Stephen Kenny is picking up the pieces of Mick McCarthy’s second reign as Irish manager next Thursday night, but he is well aware that all the blame will fall on his shoulders if Ireland’s Euro Championship dream ends out in Bratislava.
Ireland have to play Slovakia in this one-off tie because they could not beat Denmark or Switzerland in any of four attempts during the qualifying group last year.
But if it goes wrong, Kenny, in only his third match in charge of the Boys in Green, will be the one the supporters and media will point to. For he is now, as Steve Staunton once memorably put it, ‘The Gaffer’.
The former Dundalk boss got a taste of life at the helm when there was criticism of Ireland’s loss to Finland in Dublin last month in the Nations League.
Kenny accepts the grief, but is well aware that it will turn to lavish praise if he can steer the national team into the November play-off decider against Bosnia or Northern Ireland.
“Look, it is what it is,” he says. “Those matches last month against Bulgaria and Finland were pre-season matches for many of our players. Shane Duffy hadn’t played since January, Jeff Hendrick hadn’t played a game since March as he was off the scene at Burnley when the Premier League came back.
Ireland's captain Shane Duffy, right, is an attacking threat for Ireland.
“I changed the whole midfield around for Finland as I didn’t see any sense in flogging James McCarthy and Jeff to play two matches in three days and I wanted to see Harry Arter and Robbie Brady play anyway.
“Now our players have been playing for their clubs for three weeks and they are much more advanced in fitness. We will be ready for Thursday.”
Physically, yes, but Kenny is going to have little enough time to work with his charges on the training pitch, to instil in them the possession game he favours.
The new manager understands, in a season whe there are not just Premier League and Scottish League matches today, but also Championship games involving his players. Yet it doesn’t help Kenny’s cause.
“Look, tomorrow we can only do a recovery session because so many of the lads will have played today. Tuesday, we can’t go hard at it because there’s only two days to the game and Wednesday is in the match stadium where you just run through a few things and get your bearings.”
So a lot of Kenny’s work will be done on video, imparting to the team what to expect from a group of Slovak players he has been watching like a hawk since the day he replaced McCarthy.
“It’s going to be hard, it’s a while since Ireland won a game of note abroad (Austria in 2014, with a James McClean goal), now we have to win this one and maybe then another one next month.”
But Ireland don’t have to win this one in 90 minutes – extra time or a nerve-wracking penalty shoot-out will do the trick and that has to colour how Kenny will approach the tie.
“It’s where the subs will come into play with the possibility of extra time,” Kenny notes.
“We’ve seen Shamrock Rovers and Dundalk win penalty shootouts of late in European action. I haven’t thought too much about it being a one-off game, it is what it is. Of course, you’d prefer to be in front of a passionate home crowd, we’ve got good results at for anyone right now.”
It will happen, soon enough we hope, for Shane Duffy when he gets to play his club football at one of the most passionate grounds in the game, Parkhead.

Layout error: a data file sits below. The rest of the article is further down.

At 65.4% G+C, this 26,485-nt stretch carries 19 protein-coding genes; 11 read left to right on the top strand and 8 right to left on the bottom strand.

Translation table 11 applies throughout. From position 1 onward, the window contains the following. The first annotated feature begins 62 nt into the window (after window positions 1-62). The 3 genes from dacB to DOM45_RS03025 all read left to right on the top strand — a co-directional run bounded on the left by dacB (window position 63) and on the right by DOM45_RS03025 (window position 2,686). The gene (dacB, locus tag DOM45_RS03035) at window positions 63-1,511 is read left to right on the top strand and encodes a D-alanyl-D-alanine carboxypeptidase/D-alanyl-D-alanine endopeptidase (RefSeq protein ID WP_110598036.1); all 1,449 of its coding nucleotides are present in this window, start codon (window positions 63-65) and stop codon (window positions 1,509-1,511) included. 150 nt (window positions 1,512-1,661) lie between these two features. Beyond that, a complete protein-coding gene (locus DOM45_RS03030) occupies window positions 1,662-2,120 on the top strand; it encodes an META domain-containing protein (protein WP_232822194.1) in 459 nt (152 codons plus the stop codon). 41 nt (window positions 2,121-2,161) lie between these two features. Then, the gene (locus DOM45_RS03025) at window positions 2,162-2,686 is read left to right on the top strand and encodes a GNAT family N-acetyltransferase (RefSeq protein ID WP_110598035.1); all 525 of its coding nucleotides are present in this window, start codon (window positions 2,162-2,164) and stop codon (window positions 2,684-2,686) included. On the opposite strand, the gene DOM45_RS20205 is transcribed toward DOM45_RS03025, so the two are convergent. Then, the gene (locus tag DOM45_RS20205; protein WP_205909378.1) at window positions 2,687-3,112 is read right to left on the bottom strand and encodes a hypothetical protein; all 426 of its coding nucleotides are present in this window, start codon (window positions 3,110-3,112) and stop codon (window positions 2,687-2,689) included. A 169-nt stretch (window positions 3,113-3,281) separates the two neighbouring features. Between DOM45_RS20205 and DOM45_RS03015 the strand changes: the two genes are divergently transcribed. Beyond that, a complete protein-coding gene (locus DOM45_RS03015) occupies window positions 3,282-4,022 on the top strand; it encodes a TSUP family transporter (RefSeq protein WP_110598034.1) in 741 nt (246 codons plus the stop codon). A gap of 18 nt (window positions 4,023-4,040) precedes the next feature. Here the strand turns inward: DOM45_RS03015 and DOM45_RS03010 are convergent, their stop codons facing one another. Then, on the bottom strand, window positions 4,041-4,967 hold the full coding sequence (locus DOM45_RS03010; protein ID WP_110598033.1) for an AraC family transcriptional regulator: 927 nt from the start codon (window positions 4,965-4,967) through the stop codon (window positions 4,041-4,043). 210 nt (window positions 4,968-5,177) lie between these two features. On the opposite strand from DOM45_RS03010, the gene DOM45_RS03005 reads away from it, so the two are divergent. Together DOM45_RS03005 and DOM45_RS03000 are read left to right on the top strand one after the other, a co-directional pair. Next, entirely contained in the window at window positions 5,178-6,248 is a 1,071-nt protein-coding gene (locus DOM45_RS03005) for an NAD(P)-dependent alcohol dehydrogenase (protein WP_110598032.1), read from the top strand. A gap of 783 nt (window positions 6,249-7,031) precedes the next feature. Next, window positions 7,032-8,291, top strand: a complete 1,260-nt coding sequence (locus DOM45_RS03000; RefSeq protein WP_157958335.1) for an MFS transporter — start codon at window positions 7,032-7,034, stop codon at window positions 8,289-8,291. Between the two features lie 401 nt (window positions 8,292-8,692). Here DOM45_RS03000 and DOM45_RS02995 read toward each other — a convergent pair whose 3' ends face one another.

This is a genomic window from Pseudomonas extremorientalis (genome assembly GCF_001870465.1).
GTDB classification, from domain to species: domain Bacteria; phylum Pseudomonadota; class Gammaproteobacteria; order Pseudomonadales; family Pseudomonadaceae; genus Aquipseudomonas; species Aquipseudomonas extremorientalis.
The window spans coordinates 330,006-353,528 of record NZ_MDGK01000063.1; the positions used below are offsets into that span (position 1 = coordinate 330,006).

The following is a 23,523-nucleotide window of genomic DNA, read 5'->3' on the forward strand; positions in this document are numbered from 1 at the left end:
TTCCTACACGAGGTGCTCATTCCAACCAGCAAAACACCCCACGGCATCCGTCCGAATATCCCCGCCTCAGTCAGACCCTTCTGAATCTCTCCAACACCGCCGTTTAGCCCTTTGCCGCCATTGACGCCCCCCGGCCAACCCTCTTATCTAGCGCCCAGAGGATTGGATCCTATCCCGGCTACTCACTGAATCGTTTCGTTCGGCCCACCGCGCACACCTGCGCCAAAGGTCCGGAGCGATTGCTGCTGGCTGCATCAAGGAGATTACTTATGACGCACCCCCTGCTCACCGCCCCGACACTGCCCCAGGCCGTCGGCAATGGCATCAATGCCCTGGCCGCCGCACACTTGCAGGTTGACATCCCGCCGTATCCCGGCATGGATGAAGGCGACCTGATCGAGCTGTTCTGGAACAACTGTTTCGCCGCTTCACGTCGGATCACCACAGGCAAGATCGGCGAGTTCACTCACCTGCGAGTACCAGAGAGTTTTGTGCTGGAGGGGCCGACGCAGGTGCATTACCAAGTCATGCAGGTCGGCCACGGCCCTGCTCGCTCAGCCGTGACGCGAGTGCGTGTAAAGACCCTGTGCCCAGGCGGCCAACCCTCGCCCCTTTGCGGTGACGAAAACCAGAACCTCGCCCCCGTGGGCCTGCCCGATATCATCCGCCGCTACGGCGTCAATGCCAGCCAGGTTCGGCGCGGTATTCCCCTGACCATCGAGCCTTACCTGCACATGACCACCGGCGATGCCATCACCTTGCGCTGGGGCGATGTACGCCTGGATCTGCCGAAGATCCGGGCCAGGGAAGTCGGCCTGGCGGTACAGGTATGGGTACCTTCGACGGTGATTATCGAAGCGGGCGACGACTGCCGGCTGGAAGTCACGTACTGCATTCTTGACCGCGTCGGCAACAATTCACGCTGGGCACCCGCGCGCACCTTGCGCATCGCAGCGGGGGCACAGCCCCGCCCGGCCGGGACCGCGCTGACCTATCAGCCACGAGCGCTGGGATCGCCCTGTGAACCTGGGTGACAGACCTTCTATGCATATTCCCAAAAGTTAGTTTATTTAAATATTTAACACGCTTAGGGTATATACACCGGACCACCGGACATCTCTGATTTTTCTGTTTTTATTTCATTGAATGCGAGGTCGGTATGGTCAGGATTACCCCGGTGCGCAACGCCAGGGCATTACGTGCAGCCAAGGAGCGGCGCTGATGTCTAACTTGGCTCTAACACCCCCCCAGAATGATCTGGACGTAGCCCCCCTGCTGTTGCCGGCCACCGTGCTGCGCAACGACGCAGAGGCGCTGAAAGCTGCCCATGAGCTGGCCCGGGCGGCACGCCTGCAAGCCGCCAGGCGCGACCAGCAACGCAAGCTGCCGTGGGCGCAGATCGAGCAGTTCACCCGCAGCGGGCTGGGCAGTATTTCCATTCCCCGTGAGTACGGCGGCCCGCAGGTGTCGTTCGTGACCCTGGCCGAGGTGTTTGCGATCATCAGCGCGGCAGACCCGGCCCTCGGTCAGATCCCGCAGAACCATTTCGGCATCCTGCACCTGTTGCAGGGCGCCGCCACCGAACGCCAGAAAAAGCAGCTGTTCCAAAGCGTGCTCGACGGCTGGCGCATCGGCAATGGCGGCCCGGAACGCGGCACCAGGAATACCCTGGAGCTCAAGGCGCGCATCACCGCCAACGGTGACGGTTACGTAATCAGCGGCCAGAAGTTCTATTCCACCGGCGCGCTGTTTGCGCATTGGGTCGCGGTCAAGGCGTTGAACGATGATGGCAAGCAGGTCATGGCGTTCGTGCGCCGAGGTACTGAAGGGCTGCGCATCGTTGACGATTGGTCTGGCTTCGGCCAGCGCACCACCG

The centre-half, and skipper when Seamus Coleman doesn’t play, is now a huge figure for Ireland in every sense with his forehead being one of the main weapons in Ireland’s scoring armoury.
Yet again, against Bulgaria and Finland, Ireland’s only goal in 180 minutes was a Duffy header from a set-piece. When he went to Celtic, it was pointed out that the Derryman would not be playing against top-quality international centre-forwards week in, week out.
“That is an argument, I accept that,” the manager says. “But on the other hand, if he went to a team at the bottom of the Premier League he’d be defending on his 18-yard line, making low blocks or clearing headers – and we know he can do that all day.
“That’s what Shane specialises in, defending his box, winning headers.
“With Celtic, he’s now going He’s got to defend a high line with Celtic with a lot of space in behind him in Europe and in the domestic league.
“And that’s good practice for him, because that’s the way we’ll play. He’ll learn when to drop, when to defend with a higher line.
“Plus with Celtic in possession so much, he’ll get a lot of the ball,” Kenny continues. “He’s a good passer of the ball. He’s actually underestimated as a passer. Just to get the practice of that, that’ll help him, I think.
“Just playing regular matches too, he hasn’t played in a long time. He was a very important player for Brighton staying in the Premier League under Chris Hughton, very important player. And Shane is a big player for us,” Kenny has yet to give any hint of what he will do with Coleman, his captain whose response to being dropped for Ireland last month has been to play really well for for Everton until he hit that injury roadblock yesterday.
The manager doesn’t strike you as a tactician who will change to a 3-5-2 formation in order to get both Coleman and Matt Doherty) of Spurs on the pitch if that option is still there.
Maybe he might do it, something to shock the Slovaks, after all, they will have been watching Ireland’s games as often as Kenny and his back-room staff have been watching theirs.
But Kenny ends by offering no answer to his Coleman/Doherty conundrum and instead subtlety heaps the pressure on Slovakia.
“The fact that they are at home stands to them, supporters or no supporters. They are favoured to win, even if I’ve never been bothered about that sort of thing.
“From our point of view, I enjoyed the group of people, who are ambitious and love playing for their country.
Everything is geared towards getting a result next Thursday.